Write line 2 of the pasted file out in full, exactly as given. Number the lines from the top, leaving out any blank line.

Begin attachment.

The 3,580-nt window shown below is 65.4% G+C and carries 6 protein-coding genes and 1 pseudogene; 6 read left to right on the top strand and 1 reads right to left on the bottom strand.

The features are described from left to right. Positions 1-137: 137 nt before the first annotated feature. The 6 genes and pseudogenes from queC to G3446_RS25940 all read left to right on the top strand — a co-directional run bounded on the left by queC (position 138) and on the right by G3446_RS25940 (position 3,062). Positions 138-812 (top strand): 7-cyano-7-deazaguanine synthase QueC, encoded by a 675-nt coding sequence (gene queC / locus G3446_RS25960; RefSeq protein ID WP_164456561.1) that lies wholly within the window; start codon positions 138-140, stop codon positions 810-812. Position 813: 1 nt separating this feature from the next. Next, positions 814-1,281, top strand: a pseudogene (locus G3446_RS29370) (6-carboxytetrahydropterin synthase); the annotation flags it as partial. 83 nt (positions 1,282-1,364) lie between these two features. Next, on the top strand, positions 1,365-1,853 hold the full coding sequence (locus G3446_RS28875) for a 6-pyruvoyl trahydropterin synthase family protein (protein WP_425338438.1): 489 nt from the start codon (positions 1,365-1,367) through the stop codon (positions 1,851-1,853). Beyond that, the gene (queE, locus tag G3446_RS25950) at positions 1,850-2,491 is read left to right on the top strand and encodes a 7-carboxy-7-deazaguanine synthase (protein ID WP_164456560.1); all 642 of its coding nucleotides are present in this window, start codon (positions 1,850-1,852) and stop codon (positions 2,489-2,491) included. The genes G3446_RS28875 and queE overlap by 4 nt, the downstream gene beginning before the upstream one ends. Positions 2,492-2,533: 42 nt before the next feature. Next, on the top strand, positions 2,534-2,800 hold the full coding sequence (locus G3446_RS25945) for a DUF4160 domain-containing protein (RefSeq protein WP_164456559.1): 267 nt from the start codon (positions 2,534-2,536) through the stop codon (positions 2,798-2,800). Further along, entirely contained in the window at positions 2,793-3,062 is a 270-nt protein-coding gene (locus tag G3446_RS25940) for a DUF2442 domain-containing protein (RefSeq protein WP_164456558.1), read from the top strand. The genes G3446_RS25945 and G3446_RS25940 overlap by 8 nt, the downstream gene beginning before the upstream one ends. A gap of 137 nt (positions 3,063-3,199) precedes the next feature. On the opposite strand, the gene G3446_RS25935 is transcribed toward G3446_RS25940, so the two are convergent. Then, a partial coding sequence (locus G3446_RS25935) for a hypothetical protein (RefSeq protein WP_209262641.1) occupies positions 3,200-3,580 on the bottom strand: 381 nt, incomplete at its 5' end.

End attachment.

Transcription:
The features are described from left to right. Positions 1-137: 137 nt before the first annotated feature. The 6 genes and pseudogenes from queC to G3446_RS25940 all read left to right on the top strand — a co-directional run bounded on the left by queC (position 138) and on the right by G3446_RS25940 (position 3,062). Positions 138-812 (top strand): 7-cyano-7-deazaguanine synthase QueC, encoded by a 675-nt coding sequence (gene queC / locus G3446_RS25960; RefSeq protein ID WP_164456561.1) that lies wholly within the window; start codon positions 138-140, stop codon positions 810-812. Position 813: 1 nt separating this feature from the next. Next, positions 814-1,281, top strand: a pseudogene (locus G3446_RS29370) (6-carboxytetrahydropterin synthase); the annotation flags it as partial. 83 nt (positions 1,282-1,364) lie between these two features. Next, on the top strand, positions 1,365-1,853 hold the full coding sequence (locus G3446_RS28875) for a 6-pyruvoyl trahydropterin synthase family protein (protein WP_425338438.1): 489 nt from the start codon (positions 1,365-1,367) through the stop codon (positions 1,851-1,853). Beyond that, the gene (queE, locus tag G3446_RS25950) at positions 1,850-2,491 is read left to right on the top strand and encodes a 7-carboxy-7-deazaguanine synthase (protein ID WP_164456560.1); all 642 of its coding nucleotides are present in this window, start codon (positions 1,850-1,852) and stop codon (positions 2,489-2,491) included. The genes G3446_RS28875 and queE overlap by 4 nt, the downstream gene beginning before the upstream one ends. Positions 2,492-2,533: 42 nt before the next feature. Next, on the top strand, positions 2,534-2,800 hold the full coding sequence (locus G3446_RS25945) for a DUF4160 domain-containing protein (RefSeq protein WP_164456559.1): 267 nt from the start codon (positions 2,534-2,536) through the stop codon (positions 2,798-2,800). Further along, entirely contained in the window at positions 2,793-3,062 is a 270-nt protein-coding gene (locus tag G3446_RS25940) for a DUF2442 domain-containing protein (RefSeq protein WP_164456558.1), read from the top strand. The genes G3446_RS25945 and G3446_RS25940 overlap by 8 nt, the downstream gene beginning before the upstream one ends. A gap of 137 nt (positions 3,063-3,199) precedes the next feature. On the opposite strand, the gene G3446_RS25935 is transcribed toward G3446_RS25940, so the two are convergent. Then, a partial coding sequence (locus G3446_RS25935) for a hypothetical protein (RefSeq protein WP_209262641.1) occupies positions 3,200-3,580 on the bottom strand: 381 nt, incomplete at its 5' end.